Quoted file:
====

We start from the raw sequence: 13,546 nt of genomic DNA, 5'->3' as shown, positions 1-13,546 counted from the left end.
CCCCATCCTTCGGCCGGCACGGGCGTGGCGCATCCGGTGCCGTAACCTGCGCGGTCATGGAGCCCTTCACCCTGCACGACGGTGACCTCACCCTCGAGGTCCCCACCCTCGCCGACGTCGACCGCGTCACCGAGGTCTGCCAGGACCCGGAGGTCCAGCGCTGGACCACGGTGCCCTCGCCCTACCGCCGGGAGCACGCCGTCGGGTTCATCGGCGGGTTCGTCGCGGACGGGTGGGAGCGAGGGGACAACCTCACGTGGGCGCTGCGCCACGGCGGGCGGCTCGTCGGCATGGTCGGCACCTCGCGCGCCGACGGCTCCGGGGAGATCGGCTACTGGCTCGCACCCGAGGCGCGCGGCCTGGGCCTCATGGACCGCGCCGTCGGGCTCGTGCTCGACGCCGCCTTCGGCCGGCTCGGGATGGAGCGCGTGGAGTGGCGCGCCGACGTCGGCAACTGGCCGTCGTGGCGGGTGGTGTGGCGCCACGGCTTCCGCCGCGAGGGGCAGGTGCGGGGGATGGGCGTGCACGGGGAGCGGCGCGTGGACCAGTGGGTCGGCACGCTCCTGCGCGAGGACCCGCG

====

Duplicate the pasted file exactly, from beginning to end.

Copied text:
We start from the raw sequence: 13,546 nt of genomic DNA, 5'->3' as shown, positions 1-13,546 counted from the left end.
CCCCATCCTTCGGCCGGCACGGGCGTGGCGCATCCGGTGCCGTAACCTGCGCGGTCATGGAGCCCTTCACCCTGCACGACGGTGACCTCACCCTCGAGGTCCCCACCCTCGCCGACGTCGACCGCGTCACCGAGGTCTGCCAGGACCCGGAGGTCCAGCGCTGGACCACGGTGCCCTCGCCCTACCGCCGGGAGCACGCCGTCGGGTTCATCGGCGGGTTCGTCGCGGACGGGTGGGAGCGAGGGGACAACCTCACGTGGGCGCTGCGCCACGGCGGGCGGCTCGTCGGCATGGTCGGCACCTCGCGCGCCGACGGCTCCGGGGAGATCGGCTACTGGCTCGCACCCGAGGCGCGCGGCCTGGGCCTCATGGACCGCGCCGTCGGGCTCGTGCTCGACGCCGCCTTCGGCCGGCTCGGGATGGAGCGCGTGGAGTGGCGCGCCGACGTCGGCAACTGGCCGTCGTGGCGGGTGGTGTGGCGCCACGGCTTCCGCCGCGAGGGGCAGGTGCGGGGGATGGGCGTGCACGGGGAGCGGCGCGTGGACCAGTGGGTCGGCACGCTCCTGCGCGAGGACCCGCG